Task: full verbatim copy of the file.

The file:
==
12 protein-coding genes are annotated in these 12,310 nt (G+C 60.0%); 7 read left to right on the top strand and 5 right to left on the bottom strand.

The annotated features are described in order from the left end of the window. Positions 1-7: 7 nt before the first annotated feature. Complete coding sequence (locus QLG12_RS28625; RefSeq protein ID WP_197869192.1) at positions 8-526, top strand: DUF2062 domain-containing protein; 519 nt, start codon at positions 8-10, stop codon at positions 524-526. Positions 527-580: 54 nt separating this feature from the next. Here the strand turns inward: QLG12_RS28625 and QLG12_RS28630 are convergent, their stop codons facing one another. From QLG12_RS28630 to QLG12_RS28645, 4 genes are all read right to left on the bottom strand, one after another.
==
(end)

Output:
12 protein-coding genes are annotated in these 12,310 nt (G+C 60.0%); 7 read left to right on the top strand and 5 right to left on the bottom strand.

The annotated features are described in order from the left end of the window. Positions 1-7: 7 nt before the first annotated feature. Complete coding sequence (locus QLG12_RS28625; RefSeq protein ID WP_197869192.1) at positions 8-526, top strand: DUF2062 domain-containing protein; 519 nt, start codon at positions 8-10, stop codon at positions 524-526. Positions 527-580: 54 nt separating this feature from the next. Here the strand turns inward: QLG12_RS28625 and QLG12_RS28630 are convergent, their stop codons facing one another. From QLG12_RS28630 to QLG12_RS28645, 4 genes are all read right to left on the bottom strand, one after another.